- Attractiveness: Since the amount of profit accessible to a SBU is determined by the structural characteristics of its industry, one must first ask whether that industry is attractive. Porter's Five Forces model is a good way to perform this analysis.
- Cost of entry: As companies in attractive industries usually cost more to acquire, a corporate head office must resist overpayment, as this foregoes the benefits that ostensibly should come from inclusion in a diversified firm.
- Better off: Does the acquisition bring a skill or resource that can transferred to or used by other SBUs in the corporation? What does the parent (head office) capable of doing for the newly acquired SBU?
The logic of these claims notwithstanding, many companies seek to diversity through merger or acquisition for the wrong reasons:
- CEO hubris – despite the evidence that diversification can be a value-destroyer, due to an inflated sense of their own abilities, some CEOs pursue it because they believe they are able to create synergies where other mere mortals might not.
- CEO compensation – As CEO and senior management compensation is tied loosely to the level of a firm’s revenues, from a CEO’s perspective it makes sense to purchase other companies. This increases overall corporate revenues, and hence makes a strong claim for expanded compensation for the company’s leadership. The fact that additional revenues are obtained by degrading a company's balance sheet is conveniently ignored by many feckless boards of directors.
- Shareholder preference – Due to double taxation on dividends in many jurisdictions, many shareholders prefer not to receive them. Instead, they encourage their company’s management to use excess retained earnings for acquisitions, believing that this will generate capital gains that can be realized at an advantageous time.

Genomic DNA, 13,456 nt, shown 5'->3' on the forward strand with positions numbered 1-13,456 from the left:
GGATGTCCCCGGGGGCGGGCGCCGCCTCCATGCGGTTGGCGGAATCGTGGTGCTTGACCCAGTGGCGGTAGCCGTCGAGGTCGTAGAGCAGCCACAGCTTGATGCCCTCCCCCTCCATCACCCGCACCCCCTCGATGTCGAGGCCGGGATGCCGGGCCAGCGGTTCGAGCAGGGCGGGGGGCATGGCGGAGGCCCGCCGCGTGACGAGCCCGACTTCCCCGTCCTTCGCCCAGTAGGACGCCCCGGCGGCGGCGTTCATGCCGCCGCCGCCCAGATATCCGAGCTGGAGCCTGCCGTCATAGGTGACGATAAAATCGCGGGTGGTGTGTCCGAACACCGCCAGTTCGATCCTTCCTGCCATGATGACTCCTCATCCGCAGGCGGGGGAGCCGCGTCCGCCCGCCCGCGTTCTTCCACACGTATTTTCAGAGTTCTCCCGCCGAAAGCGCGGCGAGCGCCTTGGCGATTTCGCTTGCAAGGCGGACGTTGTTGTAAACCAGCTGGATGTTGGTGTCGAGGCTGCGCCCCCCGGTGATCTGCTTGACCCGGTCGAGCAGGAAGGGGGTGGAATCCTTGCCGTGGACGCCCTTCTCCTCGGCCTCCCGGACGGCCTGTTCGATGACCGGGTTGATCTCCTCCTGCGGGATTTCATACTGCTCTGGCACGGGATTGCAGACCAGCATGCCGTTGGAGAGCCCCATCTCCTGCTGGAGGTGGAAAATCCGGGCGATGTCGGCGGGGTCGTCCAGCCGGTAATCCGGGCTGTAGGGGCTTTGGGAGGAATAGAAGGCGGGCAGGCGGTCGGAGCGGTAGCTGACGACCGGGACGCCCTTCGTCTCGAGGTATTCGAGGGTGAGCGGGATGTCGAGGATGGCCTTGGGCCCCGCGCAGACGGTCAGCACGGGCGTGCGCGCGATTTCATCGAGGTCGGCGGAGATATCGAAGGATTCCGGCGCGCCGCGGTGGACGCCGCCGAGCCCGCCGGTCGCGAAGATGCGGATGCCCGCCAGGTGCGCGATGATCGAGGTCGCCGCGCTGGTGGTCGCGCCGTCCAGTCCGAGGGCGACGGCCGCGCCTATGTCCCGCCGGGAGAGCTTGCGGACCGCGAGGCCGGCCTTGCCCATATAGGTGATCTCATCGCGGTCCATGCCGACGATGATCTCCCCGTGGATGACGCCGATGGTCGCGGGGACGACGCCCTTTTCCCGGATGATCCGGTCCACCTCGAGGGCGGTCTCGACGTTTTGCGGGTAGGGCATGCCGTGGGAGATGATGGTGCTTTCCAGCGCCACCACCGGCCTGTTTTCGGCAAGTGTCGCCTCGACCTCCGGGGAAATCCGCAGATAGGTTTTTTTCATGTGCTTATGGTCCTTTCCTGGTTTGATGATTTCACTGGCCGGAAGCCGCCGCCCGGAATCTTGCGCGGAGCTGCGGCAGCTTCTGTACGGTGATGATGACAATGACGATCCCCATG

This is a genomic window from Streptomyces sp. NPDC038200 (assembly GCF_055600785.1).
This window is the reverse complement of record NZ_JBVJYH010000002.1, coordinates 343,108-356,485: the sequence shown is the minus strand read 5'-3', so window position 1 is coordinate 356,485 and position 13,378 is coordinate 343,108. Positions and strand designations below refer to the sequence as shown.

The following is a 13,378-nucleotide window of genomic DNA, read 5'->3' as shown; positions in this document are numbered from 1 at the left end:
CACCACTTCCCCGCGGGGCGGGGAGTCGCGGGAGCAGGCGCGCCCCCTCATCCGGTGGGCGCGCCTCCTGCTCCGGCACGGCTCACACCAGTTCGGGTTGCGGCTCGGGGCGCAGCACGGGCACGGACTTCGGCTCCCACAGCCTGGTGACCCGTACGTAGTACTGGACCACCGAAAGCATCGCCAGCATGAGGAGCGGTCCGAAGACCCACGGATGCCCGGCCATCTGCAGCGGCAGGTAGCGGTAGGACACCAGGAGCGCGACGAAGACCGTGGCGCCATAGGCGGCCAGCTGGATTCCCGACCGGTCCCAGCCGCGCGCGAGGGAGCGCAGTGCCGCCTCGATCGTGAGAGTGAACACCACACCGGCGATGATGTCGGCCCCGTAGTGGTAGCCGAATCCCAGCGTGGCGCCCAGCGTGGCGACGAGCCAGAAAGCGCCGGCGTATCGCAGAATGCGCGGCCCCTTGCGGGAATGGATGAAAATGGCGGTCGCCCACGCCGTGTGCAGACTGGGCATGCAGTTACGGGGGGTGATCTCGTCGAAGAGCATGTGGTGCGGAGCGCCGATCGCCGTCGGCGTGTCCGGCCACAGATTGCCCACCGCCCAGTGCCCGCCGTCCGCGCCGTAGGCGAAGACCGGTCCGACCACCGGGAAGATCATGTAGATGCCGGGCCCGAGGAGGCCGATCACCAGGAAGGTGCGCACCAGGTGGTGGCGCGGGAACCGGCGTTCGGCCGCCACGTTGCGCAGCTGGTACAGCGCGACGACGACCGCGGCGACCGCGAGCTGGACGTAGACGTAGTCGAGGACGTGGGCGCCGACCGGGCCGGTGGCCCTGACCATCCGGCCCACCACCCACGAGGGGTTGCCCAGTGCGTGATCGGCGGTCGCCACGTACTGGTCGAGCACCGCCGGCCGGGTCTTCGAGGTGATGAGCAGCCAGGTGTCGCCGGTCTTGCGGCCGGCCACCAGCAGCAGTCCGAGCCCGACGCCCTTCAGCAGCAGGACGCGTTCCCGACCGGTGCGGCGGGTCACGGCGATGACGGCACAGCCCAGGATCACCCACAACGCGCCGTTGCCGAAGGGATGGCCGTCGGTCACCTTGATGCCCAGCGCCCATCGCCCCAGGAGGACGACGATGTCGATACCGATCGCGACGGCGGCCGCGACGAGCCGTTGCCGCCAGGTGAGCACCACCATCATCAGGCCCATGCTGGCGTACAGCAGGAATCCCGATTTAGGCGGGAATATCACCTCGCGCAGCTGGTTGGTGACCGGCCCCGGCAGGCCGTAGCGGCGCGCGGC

- Belief that growth is inherently good – Many managers believe that revenue growth is a strong indicator of a company's health, and even purchased growth (through diversification) is preferable to none at all. (The shortcomings of growth as a measure of anything will also be the subject of a future node.)
- Belief that there no new opportunities left in existing businesses – This is an argument premised on novelty. Managers may simply have exhausted ideas about how to expand existing businesses. In fact, there are very few businesses that could not benefit from either incremental innovation or geographic expansion. Usually, there is always at least one good thing that could be done with an existing business before diversifying.
If you wish to learning more about this topic, these books will be of interest:
- Competitive Strategy, by Michael Porter (1980)
- Corporate-Level Strategy: Creating Value in the Multi-Business Corporation, by Michael Goold, Alexander Campbell, and Marcus Alexander (1994)
- The Synergy Trap, by Mark Sirower (1997)
Disclaimer: I have no professional or personal connection with any author, scholar or company mentioned in this node.